It is also contemplated that slit (68) may be positioned on top of or on the bottom of backing (14). The slit may be, for example, a layer inside the chip or a layer formed on an outside surface. The slit may also be in the form of a coating deposited on the cover film or backing (14).

While the present invention may be utilized to direct a beam up a single channel or trench, it is preferred that provision be made to allow detection in multiple channels running more-or-less simultaneously. This may be accomplished using multiple beams, each aligned to reflect into a given channel. More preferably, it is accomplished by scanning a single beam into a number of channels (or simply directing it across a number of channels). In the latter embodiment, a single beam may be provided normal or transversely to a region of parallel channels or channel streams similar to the configurations disclosed in U.S. Pat. Nos. 5,833,826 and 5,741,412, and WO 01/20309. In the former embodiment, several ways of beam scanning are contemplated, the first of which is most clearly shown in connection with FIG. 7. Here, a mirror (32) to be attached to structure under control enabling it to traverse the face of reflecting surface (20) as indicated is provided. Of course, it is contemplated that mirror (32) and its source may be oriented otherwise. An example of a linear control mechanism for moving the mirror is a voice-coil actuator. Also, other types of actuators and devices may be used to move the mirror relative to the reflecting surface (20) as is known to those of ordinary skill in the art. Feedback control systems may also be incorporated into the system to optimize the position of the mirror (32) relative to the reflecting surface (20).

FIGS. 8, 9A and 9B illustrate other manners in which to scan a beam into multiple channels. FIG. 8 shows a channel configuration with a prism (16) located at the center of a waste well (8). In FIG. 8, channels (6) empty into waste well (8) so each has an axis through a center point shared by prism (16). A circular waste well for such a configuration is preferred, but not required. FIGS. 9A and 9B show alternate side views of the prism in FIG. 8.

The prism configuration in FIG. 9A includes a planar reflecting surface (20). The backside (34) of the reflecting surface may be filled in as shown. Alternately, it may be left open. It is advantageously filled in by material such as epoxy to protect any coating on reflecting surface from corrosive interaction with material in well 8. Also, it provides for a cylindrical body. This may be useful since prism (16) in FIG. 9A is preferably placed in well (8) and rotated in order to direct beam (22) into each channel (6) to enable detection when multiple channels are used in parallel. Rotating a cylindrical body rather than one missing a section of material produces less disruption of material within well (8).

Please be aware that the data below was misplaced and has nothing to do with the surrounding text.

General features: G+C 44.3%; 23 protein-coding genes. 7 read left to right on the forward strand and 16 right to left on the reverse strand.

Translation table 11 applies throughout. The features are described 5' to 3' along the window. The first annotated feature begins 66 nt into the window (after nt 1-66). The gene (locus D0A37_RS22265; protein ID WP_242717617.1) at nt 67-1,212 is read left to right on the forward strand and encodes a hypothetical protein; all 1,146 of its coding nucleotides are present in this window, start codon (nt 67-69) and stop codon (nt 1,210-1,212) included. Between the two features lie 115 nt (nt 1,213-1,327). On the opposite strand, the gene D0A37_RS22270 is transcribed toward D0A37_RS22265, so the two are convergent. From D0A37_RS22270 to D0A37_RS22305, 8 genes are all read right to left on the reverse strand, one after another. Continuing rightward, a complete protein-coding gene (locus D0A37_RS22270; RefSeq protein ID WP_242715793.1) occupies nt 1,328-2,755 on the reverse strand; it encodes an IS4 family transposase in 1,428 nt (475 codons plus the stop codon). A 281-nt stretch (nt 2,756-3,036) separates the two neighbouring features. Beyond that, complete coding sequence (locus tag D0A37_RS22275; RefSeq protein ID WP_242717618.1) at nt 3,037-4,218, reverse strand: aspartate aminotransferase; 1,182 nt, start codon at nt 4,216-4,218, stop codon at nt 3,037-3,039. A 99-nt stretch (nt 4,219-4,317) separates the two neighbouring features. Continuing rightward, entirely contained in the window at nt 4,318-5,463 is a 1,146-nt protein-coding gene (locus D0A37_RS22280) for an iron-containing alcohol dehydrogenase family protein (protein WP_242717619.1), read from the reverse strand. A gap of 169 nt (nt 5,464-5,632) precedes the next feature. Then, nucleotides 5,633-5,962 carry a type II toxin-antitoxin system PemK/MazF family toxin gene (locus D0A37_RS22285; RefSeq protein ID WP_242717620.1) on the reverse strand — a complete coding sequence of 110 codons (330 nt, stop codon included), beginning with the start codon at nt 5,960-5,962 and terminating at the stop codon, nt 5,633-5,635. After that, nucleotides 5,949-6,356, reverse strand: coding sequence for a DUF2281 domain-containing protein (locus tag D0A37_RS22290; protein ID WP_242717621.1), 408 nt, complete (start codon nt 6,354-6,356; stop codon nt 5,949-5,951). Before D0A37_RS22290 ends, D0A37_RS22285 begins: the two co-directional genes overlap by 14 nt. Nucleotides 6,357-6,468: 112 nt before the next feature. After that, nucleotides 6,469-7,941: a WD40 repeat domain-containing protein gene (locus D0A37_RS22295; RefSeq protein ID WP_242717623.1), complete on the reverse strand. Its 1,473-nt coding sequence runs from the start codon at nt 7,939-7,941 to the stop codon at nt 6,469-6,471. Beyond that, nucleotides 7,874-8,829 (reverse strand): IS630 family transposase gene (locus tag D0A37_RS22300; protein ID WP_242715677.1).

The reflecting surface associated with prism in FIG. 9B is configured differently although backspace (34) may, likewise, be filled in with material. This will similarly insulate reflecting surface (20). However, to effect scanning a beam into multiple channels with the inventive variation in FIG. 9B, the beam is rotated instead of the prism. It may be preferred that the conical reflecting surface (20) be faceted in order to avoid divergence of beam (22).

For the variation in FIG. 9B, filling backspace (34) may provide another advantage. Namely, it provides a flat surface at the base of prism (16) useful for positioning reflecting surface (20) with respect to the channels. In order to properly locate reflecting surface to direct a beam up a channel, prism placement can be critical.

Additionally, the reflecting surface (20) and beam (22) may be held fixed relative to one another and the channels may be rotated such that each channel (6) may be aligned with the beam. This may be performed by fixing the prism (16) and the beam (22) and rotating, for example, the microfluidic chip. Rotation of the above mentioned components may be performed in a number of manners including, for example, using a galvanometer-type actuator.

FIGS. 6 and 7 show a manner of accurately and precisely placing reflecting surface (20) to direct a beam as desired. This approach may also be used with the prisms shown in FIG. 9B. Referring to FIGS. 6-7, a base (36) of a prism, support structure or both abuts a portion of chip (2) maintained as a stable location feature. As shown, backing (14) is maintained in a set location by a platen or fixture (38). Backing or cover (14) is shown bowed or flexed into recesses (40) in platen (38). An advantage of such an approach is that the reflected beam may be directed down the channel (6) within the channel walls. Further, by controlling the point that the beam strikes the reflecting surface (20), the reflected beam may be vertically (V) and transversely (Tr) centered in channel (6) minimizing signal interference arising from light striking the walls of the channel. Another advantage of such an approach is the ability to lower the position of reflecting surface (20) with respect to chip (2) so as to be able to bounce a beam off an area inboard of the leading edge of reflecting surface. Further, it allows passing beam deep within the interior of a prism, if used. It also eliminates the requirement to accurately control card thickness.